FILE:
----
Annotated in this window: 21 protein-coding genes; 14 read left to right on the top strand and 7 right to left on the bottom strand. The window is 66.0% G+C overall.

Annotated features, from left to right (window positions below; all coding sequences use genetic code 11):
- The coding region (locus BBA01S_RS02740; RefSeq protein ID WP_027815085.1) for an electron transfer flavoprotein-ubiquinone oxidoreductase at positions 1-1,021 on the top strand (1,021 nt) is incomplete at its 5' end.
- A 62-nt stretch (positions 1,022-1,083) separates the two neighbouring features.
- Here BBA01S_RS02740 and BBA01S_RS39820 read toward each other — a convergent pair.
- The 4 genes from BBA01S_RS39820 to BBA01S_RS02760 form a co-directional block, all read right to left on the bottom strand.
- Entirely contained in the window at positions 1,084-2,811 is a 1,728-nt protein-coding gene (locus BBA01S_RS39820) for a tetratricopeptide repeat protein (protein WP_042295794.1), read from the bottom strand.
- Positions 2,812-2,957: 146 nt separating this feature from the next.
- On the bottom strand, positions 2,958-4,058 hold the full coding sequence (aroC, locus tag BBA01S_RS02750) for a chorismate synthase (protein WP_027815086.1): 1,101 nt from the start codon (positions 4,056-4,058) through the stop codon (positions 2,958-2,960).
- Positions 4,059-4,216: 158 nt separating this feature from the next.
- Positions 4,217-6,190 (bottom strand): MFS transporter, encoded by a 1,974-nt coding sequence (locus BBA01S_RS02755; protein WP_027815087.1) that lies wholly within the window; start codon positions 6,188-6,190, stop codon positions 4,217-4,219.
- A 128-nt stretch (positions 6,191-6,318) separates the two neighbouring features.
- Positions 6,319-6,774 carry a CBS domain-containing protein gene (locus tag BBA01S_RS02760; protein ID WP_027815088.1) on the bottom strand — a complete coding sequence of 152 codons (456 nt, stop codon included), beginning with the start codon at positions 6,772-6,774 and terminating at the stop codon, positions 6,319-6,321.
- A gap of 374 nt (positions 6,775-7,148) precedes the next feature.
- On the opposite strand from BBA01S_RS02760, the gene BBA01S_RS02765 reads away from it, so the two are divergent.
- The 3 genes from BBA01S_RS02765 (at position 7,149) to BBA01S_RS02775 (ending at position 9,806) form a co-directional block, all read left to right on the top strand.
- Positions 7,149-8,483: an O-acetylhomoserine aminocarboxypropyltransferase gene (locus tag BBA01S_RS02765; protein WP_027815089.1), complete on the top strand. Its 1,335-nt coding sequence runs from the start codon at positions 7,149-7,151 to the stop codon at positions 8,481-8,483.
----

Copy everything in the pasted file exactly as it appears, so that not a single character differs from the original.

Annotated in this window: 21 protein-coding genes; 14 read left to right on the top strand and 7 right to left on the bottom strand. The window is 66.0% G+C overall.

Annotated features, from left to right (window positions below; all coding sequences use genetic code 11):
- The coding region (locus BBA01S_RS02740; RefSeq protein ID WP_027815085.1) for an electron transfer flavoprotein-ubiquinone oxidoreductase at positions 1-1,021 on the top strand (1,021 nt) is incomplete at its 5' end.
- A 62-nt stretch (positions 1,022-1,083) separates the two neighbouring features.
- Here BBA01S_RS02740 and BBA01S_RS39820 read toward each other — a convergent pair.
- The 4 genes from BBA01S_RS39820 to BBA01S_RS02760 form a co-directional block, all read right to left on the bottom strand.
- Entirely contained in the window at positions 1,084-2,811 is a 1,728-nt protein-coding gene (locus BBA01S_RS39820) for a tetratricopeptide repeat protein (protein WP_042295794.1), read from the bottom strand.
- Positions 2,812-2,957: 146 nt separating this feature from the next.
- On the bottom strand, positions 2,958-4,058 hold the full coding sequence (aroC, locus tag BBA01S_RS02750) for a chorismate synthase (protein WP_027815086.1): 1,101 nt from the start codon (positions 4,056-4,058) through the stop codon (positions 2,958-2,960).
- Positions 4,059-4,216: 158 nt separating this feature from the next.
- Positions 4,217-6,190 (bottom strand): MFS transporter, encoded by a 1,974-nt coding sequence (locus BBA01S_RS02755; protein WP_027815087.1) that lies wholly within the window; start codon positions 6,188-6,190, stop codon positions 4,217-4,219.
- A 128-nt stretch (positions 6,191-6,318) separates the two neighbouring features.
- Positions 6,319-6,774 carry a CBS domain-containing protein gene (locus tag BBA01S_RS02760; protein ID WP_027815088.1) on the bottom strand — a complete coding sequence of 152 codons (456 nt, stop codon included), beginning with the start codon at positions 6,772-6,774 and terminating at the stop codon, positions 6,319-6,321.
- A gap of 374 nt (positions 6,775-7,148) precedes the next feature.
- On the opposite strand from BBA01S_RS02760, the gene BBA01S_RS02765 reads away from it, so the two are divergent.
- The 3 genes from BBA01S_RS02765 (at position 7,149) to BBA01S_RS02775 (ending at position 9,806) form a co-directional block, all read left to right on the top strand.
- Positions 7,149-8,483: an O-acetylhomoserine aminocarboxypropyltransferase gene (locus tag BBA01S_RS02765; protein WP_027815089.1), complete on the top strand. Its 1,335-nt coding sequence runs from the start codon at positions 7,149-7,151 to the stop codon at positions 8,481-8,483.